W3C home > Mailing lists > Public > xml-dist-app@w3.org > July 2001

Re: Infoset based rewrite of SOAP Section 4

From: <Noah_Mendelsohn@lotus.com>
Date: Sun, 1 Jul 2001 21:37:21 -0400
To: Rich Salz <rsalz@zolera.com>
Cc: mnot@mnot.net, xml-dist-app@w3.org
Message-ID: <OF3BE2E024.2EA22B88-ON85256A7D.000940B1@lotus.com>
Rich:  you are right, to be effective a protocol specification must state 
precisely and concretely what is to go on the wire.  I think the point 
some of us are making, and that you might be missing (or may disagree 
with), is that the infoset can be used to capture what is common across an 
extensible set of SOAP bindings, each of which must separately meet that 
goal of concreteness. 

So indeed, an HTTP binding must tell you exactly, "<" and all, what is on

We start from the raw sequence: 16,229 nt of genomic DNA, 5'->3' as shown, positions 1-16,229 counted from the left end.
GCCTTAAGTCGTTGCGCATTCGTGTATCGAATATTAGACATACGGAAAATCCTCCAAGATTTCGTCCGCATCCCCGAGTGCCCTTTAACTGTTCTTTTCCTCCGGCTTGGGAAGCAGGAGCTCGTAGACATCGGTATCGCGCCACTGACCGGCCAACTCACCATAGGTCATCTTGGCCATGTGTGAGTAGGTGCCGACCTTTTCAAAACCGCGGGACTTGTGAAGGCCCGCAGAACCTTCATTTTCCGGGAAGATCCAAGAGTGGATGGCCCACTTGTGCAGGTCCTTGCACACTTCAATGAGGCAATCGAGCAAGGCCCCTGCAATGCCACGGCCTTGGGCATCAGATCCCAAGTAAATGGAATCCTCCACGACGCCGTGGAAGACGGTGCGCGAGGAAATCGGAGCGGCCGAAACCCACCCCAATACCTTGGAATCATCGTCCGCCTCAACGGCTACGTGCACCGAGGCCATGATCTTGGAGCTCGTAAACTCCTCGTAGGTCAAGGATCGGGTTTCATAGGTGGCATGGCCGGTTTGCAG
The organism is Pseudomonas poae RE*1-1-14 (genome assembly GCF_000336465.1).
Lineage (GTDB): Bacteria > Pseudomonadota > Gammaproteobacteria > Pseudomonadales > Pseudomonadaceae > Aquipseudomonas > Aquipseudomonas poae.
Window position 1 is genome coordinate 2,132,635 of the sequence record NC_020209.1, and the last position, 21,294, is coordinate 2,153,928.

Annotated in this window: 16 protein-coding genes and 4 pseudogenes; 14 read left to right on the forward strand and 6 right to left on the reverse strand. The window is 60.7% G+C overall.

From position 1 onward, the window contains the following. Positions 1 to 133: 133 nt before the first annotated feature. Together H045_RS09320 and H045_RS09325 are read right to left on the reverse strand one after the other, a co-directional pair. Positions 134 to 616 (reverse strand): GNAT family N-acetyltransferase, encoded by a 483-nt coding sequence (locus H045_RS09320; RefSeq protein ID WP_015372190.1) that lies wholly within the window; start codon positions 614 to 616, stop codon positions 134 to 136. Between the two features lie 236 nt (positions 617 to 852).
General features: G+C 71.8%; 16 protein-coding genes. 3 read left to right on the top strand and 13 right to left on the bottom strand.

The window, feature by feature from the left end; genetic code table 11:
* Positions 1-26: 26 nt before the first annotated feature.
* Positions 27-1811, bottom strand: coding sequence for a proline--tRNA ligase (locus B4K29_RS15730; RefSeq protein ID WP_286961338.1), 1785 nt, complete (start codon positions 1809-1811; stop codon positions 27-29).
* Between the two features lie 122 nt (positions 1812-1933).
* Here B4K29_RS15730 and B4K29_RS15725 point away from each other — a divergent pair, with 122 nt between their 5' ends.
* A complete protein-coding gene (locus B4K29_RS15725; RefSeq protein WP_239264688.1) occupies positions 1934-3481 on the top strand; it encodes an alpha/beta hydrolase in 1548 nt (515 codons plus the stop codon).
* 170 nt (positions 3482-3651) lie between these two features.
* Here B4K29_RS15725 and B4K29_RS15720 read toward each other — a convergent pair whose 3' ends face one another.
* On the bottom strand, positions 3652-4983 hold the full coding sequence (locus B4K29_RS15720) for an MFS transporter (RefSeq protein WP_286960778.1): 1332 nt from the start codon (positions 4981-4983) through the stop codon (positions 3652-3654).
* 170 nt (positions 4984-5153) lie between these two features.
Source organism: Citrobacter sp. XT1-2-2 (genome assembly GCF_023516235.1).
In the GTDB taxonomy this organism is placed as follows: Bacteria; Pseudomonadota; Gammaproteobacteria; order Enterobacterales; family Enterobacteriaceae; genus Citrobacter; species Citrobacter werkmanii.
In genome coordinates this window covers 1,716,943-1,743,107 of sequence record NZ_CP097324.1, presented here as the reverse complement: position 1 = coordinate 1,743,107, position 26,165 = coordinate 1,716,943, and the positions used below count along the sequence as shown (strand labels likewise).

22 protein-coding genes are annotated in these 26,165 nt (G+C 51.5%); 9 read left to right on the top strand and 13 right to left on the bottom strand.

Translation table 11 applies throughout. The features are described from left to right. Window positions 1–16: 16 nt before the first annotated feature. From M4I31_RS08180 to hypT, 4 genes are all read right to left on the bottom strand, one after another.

the wire.  On the other hand, a different binding to SMTP might use a 
different set of rules for the bits on the wire.  Now, consider a binding 
that uses compression to achieve speedup on some limited bandwidth 
transport.  It probably won't have "<" visible on the wire at all.  We 
could require that all such encodings were in fact compressions of the "<" 
representation of the XML, but why do that?  Why shouldn't that 
compressing binding be free to use any technique it likes of reproducing 
at the far end the elements and attributes of the envelope?  Maybe it 
creates a symbol table of element names, sends that first, and then uses 
code numbers.  That's the reason that some of us want to use the infoset: 
it captures what is common across all bindings, without extraneous 
reference to well-formed syntax.  As you make very clear, each binding 
must tell you exactly what will be found on the wire, and will definitely 
be at the "<" level if well-formed XML documents are chosen.

Noah Mendelsohn                                    Voice: 1-617-693-4036
Lotus Development Corp.                            Fax: 1-617-693-8676
One Rogers Street
Cambridge, MA 02142
Received on Sunday, 1 July 2001 21:42:44 UTC

This archive was generated by hypermail 2.3.1 : Tuesday, 6 January 2015 22:01:14 UTC